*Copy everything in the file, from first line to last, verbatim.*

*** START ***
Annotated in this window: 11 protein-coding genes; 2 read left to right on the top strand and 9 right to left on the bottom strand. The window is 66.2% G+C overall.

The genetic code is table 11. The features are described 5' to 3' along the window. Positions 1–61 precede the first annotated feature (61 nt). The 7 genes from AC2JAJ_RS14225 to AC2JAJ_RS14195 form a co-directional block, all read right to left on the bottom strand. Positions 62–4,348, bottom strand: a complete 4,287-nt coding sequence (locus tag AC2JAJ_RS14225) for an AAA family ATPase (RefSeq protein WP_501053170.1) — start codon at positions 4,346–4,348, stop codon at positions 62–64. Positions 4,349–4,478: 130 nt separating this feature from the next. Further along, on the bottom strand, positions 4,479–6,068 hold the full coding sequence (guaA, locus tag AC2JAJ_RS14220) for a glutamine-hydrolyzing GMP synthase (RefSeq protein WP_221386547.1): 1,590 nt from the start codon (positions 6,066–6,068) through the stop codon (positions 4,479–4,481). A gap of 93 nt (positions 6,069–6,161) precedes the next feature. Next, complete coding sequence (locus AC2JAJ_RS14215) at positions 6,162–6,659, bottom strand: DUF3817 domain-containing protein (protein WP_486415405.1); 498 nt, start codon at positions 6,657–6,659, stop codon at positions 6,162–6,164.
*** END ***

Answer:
Annotated in this window: 11 protein-coding genes; 2 read left to right on the top strand and 9 right to left on the bottom strand. The window is 66.2% G+C overall.

The genetic code is table 11. The features are described 5' to 3' along the window. Positions 1–61 precede the first annotated feature (61 nt). The 7 genes from AC2JAJ_RS14225 to AC2JAJ_RS14195 form a co-directional block, all read right to left on the bottom strand. Positions 62–4,348, bottom strand: a complete 4,287-nt coding sequence (locus tag AC2JAJ_RS14225) for an AAA family ATPase (RefSeq protein WP_501053170.1) — start codon at positions 4,346–4,348, stop codon at positions 62–64. Positions 4,349–4,478: 130 nt separating this feature from the next. Further along, on the bottom strand, positions 4,479–6,068 hold the full coding sequence (guaA, locus tag AC2JAJ_RS14220) for a glutamine-hydrolyzing GMP synthase (RefSeq protein WP_221386547.1): 1,590 nt from the start codon (positions 6,066–6,068) through the stop codon (positions 4,479–4,481). A gap of 93 nt (positions 6,069–6,161) precedes the next feature. Next, complete coding sequence (locus AC2JAJ_RS14215) at positions 6,162–6,659, bottom strand: DUF3817 domain-containing protein (protein WP_486415405.1); 498 nt, start codon at positions 6,657–6,659, stop codon at positions 6,162–6,164.